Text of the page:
Lost and Found

I’ve always prided myself on having a reasonably good sense of direction. Complete inability to navigate a corn maze notwithstanding, of course, and totally ignoring the fact that the BFF and I have never gone on an adventure without becoming hopelessly lost. That element usually just adds to our fun, so I am going to discount that from my overall navigation skills.
Many years ago, when I was a starving editor working in the vastly underpaid publishing industry, I supplemented my income by working for a catering company on the weekends. This was pre-GPS, so with my trusty, battered Thomas guide, I would drive to a different, unfamiliar locale each week, consistently arriving on time and looking quite natty in my tuxedo top, cummerbund and bow tie. I rarely, if ever, got lost on these occasions, perhaps motivated by my desperate need for extra funds, potential tips, and leftover rumaki.
This week, I had one of those super important “appointments” in a city I had never been to, located about 40 miles from my home. My appointment was at 10:30, and I had already planned on leaving my house by 9:00 to make sure I was there with time to spare. But the night before a good friend messaged me and cautioned that I should expect heavy traffic. Her husband had made a trip to LAX that day, which was about halfway to my destination, and it had taken him 80 minutes. Armed with that knowledge, and not willing to take any chance of being late, I decided to leave at 8:30.
As these things go, traffic was flowing smoothly, and I arrived at my destination before 9:30. I didn’t want to just linger in the parking lot, so I decided to leave and find a Starbucks or McDonalds, to get a cup of tea and work on assuming a calm, confident persona. In my neighborhood, I can find a coffee shop, donut store or fast food joint by driving around any corner, so I innocently assumed this wouldn’t be a problem. And just as innocently, and foolishly, I assumed I would have no problem retracing my path back to the appointment.
Well, that didn’t happen. Again, I was totally unfamiliar with the area, and didn’t really get that it was mostly industrial. As I drove down streets, thinking I was making a square around my original location, I didn’t see any place that looked like it would serve as a quiet respite. And, as I drove on, I began to get concerned that I had left my square, because after several turns, I saw a sign indicating I was in a different city!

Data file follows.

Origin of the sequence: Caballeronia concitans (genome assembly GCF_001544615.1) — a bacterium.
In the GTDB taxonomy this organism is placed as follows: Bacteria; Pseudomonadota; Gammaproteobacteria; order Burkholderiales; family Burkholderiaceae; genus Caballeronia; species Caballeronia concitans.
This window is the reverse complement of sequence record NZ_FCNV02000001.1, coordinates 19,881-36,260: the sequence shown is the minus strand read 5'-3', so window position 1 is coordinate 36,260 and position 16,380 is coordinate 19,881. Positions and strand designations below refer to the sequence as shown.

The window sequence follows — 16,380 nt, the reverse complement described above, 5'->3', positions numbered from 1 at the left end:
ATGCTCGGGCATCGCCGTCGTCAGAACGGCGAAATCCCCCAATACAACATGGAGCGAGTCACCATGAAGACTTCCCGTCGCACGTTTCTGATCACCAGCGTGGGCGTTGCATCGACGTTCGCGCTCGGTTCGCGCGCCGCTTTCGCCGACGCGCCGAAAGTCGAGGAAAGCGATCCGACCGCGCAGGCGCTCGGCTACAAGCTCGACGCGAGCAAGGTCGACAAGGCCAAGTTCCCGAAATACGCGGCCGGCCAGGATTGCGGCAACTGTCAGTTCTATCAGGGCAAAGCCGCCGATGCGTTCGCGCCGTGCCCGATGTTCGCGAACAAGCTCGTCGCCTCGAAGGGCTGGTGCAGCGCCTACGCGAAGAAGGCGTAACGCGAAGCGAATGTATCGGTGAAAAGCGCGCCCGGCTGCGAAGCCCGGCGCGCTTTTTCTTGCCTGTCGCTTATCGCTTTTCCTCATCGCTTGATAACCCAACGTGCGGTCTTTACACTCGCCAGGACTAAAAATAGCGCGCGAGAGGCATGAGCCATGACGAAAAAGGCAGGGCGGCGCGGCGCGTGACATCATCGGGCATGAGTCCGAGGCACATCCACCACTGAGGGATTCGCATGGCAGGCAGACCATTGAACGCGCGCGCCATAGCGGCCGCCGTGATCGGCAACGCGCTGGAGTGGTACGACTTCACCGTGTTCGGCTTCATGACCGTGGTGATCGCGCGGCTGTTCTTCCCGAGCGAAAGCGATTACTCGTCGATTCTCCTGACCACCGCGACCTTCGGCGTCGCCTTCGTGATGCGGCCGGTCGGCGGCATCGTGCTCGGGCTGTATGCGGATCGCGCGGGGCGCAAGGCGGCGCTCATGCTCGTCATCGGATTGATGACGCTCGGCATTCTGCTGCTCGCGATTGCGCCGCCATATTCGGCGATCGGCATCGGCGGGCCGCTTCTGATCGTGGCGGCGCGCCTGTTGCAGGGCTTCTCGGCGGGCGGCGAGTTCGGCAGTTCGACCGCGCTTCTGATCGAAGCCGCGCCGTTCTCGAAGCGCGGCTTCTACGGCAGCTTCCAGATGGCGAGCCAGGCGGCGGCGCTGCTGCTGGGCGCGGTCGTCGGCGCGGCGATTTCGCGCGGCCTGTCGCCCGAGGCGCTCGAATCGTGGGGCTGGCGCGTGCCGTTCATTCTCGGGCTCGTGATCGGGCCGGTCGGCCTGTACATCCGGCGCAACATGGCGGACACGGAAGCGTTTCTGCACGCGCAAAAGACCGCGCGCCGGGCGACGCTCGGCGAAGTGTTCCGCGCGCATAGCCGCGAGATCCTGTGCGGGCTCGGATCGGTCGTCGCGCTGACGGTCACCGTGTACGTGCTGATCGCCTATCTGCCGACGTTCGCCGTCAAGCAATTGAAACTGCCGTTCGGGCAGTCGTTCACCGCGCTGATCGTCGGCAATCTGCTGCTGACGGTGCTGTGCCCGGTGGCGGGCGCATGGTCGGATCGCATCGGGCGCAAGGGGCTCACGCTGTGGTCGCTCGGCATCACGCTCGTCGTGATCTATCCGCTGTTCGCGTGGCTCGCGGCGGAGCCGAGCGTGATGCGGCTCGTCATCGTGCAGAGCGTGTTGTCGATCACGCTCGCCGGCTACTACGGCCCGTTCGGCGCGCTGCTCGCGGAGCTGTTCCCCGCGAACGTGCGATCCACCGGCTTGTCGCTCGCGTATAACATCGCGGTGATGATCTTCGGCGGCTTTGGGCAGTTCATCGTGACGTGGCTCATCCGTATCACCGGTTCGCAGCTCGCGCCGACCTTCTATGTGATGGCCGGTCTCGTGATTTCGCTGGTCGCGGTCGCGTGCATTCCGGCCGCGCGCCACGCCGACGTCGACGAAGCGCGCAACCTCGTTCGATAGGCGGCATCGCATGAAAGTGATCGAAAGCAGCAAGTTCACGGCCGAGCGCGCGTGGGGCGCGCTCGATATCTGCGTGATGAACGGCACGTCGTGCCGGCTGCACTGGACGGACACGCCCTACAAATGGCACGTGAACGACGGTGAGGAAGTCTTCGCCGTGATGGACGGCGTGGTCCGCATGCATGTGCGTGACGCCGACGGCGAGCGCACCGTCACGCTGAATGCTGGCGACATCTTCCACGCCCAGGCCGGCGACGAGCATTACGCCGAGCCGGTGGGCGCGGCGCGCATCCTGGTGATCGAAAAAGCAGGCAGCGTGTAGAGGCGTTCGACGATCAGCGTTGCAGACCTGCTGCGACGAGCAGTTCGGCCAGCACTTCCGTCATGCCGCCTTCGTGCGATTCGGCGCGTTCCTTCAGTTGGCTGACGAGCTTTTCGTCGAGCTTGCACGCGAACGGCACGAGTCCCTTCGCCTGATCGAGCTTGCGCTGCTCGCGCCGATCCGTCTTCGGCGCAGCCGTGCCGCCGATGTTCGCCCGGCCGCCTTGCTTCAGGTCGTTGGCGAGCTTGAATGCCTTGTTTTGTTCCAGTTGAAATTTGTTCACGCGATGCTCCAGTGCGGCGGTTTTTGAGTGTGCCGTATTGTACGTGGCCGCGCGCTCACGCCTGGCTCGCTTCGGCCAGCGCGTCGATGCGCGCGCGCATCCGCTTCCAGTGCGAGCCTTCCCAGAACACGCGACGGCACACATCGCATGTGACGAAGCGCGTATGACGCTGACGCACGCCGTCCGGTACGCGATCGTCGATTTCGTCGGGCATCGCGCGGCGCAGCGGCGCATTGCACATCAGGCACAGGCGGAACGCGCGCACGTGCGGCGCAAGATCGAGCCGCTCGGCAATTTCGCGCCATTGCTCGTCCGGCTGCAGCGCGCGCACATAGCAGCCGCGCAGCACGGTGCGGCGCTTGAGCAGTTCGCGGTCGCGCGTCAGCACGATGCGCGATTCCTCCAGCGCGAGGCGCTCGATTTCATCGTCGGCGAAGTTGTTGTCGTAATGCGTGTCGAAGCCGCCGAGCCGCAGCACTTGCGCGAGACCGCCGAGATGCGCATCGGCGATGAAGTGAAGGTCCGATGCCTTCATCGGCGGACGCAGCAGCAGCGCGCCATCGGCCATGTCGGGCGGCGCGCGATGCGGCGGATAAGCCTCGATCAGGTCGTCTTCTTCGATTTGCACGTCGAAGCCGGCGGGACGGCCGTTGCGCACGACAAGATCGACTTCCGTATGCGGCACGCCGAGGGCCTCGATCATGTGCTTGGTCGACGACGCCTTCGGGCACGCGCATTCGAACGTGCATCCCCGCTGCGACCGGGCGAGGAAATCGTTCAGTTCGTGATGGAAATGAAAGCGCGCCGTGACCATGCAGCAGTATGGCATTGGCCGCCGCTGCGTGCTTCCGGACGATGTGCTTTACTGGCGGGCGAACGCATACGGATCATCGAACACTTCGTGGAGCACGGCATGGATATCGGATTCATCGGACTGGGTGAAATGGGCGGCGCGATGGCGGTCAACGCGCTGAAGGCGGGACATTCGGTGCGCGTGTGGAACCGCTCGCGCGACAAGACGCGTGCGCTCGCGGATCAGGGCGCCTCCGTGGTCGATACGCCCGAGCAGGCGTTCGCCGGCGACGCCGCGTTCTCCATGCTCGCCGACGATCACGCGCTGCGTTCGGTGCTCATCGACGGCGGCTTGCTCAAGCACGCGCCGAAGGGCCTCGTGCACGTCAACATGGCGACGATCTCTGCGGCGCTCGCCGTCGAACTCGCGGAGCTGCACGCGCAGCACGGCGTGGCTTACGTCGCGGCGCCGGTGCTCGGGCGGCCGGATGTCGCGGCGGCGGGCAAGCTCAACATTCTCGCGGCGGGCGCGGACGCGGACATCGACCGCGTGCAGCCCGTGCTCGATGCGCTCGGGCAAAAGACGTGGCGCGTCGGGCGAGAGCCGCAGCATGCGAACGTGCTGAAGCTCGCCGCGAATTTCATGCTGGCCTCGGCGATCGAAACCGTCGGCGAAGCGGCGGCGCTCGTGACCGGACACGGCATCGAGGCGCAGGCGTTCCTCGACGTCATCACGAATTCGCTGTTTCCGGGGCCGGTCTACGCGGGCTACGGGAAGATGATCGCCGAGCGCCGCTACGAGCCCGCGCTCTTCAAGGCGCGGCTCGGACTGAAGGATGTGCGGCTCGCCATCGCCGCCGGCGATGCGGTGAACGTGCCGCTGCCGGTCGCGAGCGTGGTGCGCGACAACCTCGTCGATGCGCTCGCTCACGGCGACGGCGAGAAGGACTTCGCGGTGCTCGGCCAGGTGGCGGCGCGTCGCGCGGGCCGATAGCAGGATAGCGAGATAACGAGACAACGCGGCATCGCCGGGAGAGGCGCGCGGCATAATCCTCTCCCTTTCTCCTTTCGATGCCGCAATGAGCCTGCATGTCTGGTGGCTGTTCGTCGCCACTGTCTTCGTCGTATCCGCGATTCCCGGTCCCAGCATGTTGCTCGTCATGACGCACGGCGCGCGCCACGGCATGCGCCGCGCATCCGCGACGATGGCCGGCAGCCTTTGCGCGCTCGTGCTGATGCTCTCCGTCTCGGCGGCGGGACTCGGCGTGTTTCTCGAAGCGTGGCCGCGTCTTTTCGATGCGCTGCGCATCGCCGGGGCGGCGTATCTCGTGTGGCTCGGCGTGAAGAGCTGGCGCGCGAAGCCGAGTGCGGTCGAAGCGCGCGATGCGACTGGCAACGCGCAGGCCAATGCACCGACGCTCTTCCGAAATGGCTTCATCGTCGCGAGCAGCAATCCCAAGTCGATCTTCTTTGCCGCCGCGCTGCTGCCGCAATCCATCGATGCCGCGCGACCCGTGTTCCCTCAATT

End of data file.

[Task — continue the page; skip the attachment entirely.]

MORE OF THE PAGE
I pulled into a small strip lot and ran into the only business that was open, which appeared to be a Vietnamese restaurant. Not so surprisingly, the lady behind the counter didn’t understand my plea for directions, and while she seemed sympathetic, she just shook her head and smiled at me. I thanked her anyway, and ran back to my car. It was now 10:00.
I drove on, and it seemed to me, on. Again I pulled into another small strip mall. Still no Starbucks in this unknown city! No open businesses at all. In fact, if anyone is looking for a business opportunity, message me, because I see a real community need there. Finally, I screeched into a car rental lot. I ran, panting, up to a representative and basically threw myself on his mercy, explaining that I was desperately lost and in serious trouble of missing a crucial “appointment.”
This sweet man tried to analyze the MapQuest directions I had clutched in my sweaty hands as the clock ticked away. He couldn’t figure out how I had become so turned around, so he got on his computer and reset the directions from where we were. He set it to print, and the printer jammed. I honestly thought I was going to lose it, but he finally was able to hand me my new instructions. Distance, 5 miles. Estimated time, 11 minutes. It was 10:15. I thanked him profusely and ran like hell to my car as he shouted “good luck.”
I would not be exaggerating to say I broke several speed and traffic laws that morning. I pulled back into the company parking lot at 10:29. I wanted to cry, or throw up, but there was no time for such activities. So, I took a very deep breath, and calmly, and confidently, walked into the HR office. And there I waited for 15 minutes.
The end, for now

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